Trey T. Dennis
Residence: Pineville, MO. 64856
High School: Mcdonald County High School, 98-02.
College Education: Crowder College, Neosho, MO. AA in General Studies, 02-06. Missouri Southern State University, Joplin, MO. B.A. in Mass Communications, 06-10.
Being a socially-challenged person in high school can make even less bearable to people who didn’t like high school, and many of the same challenges carry over into college life. College life probably wasn’t bad as I remembered, but like most people, I often remember the bad experiences more than some of the good ones. College life can be and thought-provoking experience which people like to reminisce later in life. But if you say or do things that make you the black sheep on campus, the college experience can be memorable for the wrong reasons. Even though I was more knowledgeable and book-smart than my fellow students, I was behind in reasoning and social maturity, which is probably the best formula for creating a social outcast in high school. I had friends, but not many I would say were close. Many of these traits were the result of a short-attention span and having a mild form of autism (formerly called Asperger’s Syndrome).
After I went to High School, my first post-secondary institution was a community college where my mother worked in the nursing department. I was really looking forward to college, because many people had told that the college environment was a friendlier and more open-minded, which I agree to certain extent. Having a parent working helping in picking out classes and finding out how the system worked. The only downside to having a parent there, she was quick find out if I wasn’t doing well in certain classes that usually kept secret while high school. I had various interests (which included animal sciences, film and video production, writing) but I still didn’t have a clear idea, so my mom signed me up as pursuing an A.A. in General Studies. The social scene wasn’t quite as difficult as it was in high school. I didn’t often the same classmates in every to the same extent in high school, and since most of them were commuters, the building didn’t seem quite as crowded between classes. I also enjoyed going part-time, giving me more free time between and after classes.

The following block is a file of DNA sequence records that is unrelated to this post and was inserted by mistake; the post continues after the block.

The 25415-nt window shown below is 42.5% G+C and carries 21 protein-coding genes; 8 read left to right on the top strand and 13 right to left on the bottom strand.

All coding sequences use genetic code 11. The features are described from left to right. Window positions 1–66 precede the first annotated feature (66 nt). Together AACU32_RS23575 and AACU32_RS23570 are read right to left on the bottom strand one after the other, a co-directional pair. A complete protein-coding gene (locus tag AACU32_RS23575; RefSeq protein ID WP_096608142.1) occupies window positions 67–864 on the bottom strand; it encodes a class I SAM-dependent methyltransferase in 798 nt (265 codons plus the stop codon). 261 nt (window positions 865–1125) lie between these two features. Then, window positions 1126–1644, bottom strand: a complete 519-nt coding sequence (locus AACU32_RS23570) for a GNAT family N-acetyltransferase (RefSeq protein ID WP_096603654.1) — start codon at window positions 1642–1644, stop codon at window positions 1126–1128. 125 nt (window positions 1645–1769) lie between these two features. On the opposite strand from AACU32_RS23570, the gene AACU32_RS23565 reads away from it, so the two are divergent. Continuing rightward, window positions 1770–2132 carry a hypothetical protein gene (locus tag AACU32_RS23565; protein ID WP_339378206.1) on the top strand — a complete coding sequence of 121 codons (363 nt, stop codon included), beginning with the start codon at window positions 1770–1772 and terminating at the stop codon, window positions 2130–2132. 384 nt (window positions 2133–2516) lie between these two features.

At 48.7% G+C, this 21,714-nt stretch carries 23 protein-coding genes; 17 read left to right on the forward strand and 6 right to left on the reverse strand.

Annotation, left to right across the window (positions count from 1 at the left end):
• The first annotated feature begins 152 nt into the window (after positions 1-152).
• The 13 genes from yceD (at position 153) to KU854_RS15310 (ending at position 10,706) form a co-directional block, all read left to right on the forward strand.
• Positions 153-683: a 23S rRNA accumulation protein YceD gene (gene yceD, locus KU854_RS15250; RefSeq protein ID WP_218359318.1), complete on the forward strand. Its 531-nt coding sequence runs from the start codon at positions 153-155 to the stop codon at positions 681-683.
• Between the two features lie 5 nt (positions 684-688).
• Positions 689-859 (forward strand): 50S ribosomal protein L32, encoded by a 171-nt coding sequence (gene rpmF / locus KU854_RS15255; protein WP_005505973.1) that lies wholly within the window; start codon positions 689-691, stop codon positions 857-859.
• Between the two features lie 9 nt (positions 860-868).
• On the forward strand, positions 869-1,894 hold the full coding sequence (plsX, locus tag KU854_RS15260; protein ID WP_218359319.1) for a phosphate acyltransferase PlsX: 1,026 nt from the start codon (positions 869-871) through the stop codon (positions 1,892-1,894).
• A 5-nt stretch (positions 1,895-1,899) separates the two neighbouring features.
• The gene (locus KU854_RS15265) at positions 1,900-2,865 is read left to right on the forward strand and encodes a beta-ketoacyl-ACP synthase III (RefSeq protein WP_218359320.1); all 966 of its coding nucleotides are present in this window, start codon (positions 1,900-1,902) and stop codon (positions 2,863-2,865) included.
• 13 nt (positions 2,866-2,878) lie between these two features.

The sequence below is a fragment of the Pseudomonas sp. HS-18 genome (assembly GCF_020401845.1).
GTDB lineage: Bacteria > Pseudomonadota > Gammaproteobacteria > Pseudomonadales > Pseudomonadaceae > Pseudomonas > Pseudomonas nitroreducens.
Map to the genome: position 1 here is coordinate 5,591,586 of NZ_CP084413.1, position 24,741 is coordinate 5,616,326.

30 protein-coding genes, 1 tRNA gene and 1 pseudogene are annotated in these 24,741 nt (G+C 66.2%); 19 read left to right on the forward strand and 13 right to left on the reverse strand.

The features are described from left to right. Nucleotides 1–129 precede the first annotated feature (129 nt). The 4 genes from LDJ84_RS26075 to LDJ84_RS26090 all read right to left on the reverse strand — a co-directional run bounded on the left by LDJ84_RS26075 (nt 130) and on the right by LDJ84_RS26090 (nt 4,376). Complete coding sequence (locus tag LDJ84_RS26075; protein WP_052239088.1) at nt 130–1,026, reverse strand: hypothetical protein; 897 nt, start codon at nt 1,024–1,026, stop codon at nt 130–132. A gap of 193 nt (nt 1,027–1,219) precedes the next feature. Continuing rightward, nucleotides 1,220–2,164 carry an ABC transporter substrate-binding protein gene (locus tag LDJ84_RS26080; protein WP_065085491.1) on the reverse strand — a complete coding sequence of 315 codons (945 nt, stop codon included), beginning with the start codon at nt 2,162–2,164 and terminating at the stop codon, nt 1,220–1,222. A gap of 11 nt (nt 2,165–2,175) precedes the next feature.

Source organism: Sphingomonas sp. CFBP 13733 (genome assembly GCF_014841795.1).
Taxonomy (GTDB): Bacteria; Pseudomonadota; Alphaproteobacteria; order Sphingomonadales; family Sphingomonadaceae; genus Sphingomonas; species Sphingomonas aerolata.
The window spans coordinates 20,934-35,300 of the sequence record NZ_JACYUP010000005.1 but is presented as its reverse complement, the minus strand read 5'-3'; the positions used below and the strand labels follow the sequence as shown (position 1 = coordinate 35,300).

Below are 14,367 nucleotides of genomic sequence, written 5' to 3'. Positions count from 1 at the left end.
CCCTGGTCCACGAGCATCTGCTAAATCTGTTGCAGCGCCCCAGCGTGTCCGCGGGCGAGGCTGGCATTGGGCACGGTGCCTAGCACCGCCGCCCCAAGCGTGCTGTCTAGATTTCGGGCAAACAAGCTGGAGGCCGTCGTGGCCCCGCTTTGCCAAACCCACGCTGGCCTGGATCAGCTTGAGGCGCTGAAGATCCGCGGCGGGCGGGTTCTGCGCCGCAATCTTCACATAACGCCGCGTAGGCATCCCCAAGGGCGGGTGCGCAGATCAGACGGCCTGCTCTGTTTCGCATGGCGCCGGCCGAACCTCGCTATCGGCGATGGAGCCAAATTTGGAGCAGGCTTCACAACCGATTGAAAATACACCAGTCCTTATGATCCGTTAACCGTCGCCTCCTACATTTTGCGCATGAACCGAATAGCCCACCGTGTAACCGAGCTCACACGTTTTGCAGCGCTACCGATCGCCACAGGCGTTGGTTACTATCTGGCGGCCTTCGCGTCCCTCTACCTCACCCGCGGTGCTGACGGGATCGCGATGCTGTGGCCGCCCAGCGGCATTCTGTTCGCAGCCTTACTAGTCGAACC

However, I still was not enlightened enough to correct many of my weaknesses from college. I did just about everyone thing a college nerd does wrong in the movies, especially when it comes to the opposite sex. I often would try to be too friendly, not pay attention to space, say the wrong things, tried to act more like other guys by using humor that’s inappropriate in the wrong context. One of my biggest mistakes in post-secondary education was often trying to somebody I wasn’t. I would also have awkward situations where I was friends with someone who’s other friends didn’t like me very much. One girl I befriended I would often sit with at lunch, and so would her two hot-tempered friends. One would constantly about me getting in her bubble, even if I leaned in to say something to her. But then again, there was another guy of hers that had trouble with them also. I would try to change my personality to fit in, but was often unsuccessful. It would get to me emotionally, which is why I believe my grades suffered. My grades also suffered because I was often bad procrastinator who would wait until the last day to study or do homework. One of the symptoms of high-functioning autism is concentrating on certain things that interest you so much that you block out perceptions that more extroverted people would notice. I unfortunately I would often get caught up in my failures, which depression is often accompanied with the diagnosis. But to make myself better I often think of qoutes from the late heavyweight champion Floyd Patterson, such as “It’s easy to do anything in victory. It’s in defeat that a man reveals himself,” and “They said I was the fighter who got knocked down the most, but I also got up the most,” Patterson said later (Source: https://en.wikipedia.org/wiki/Floyd_Patterson).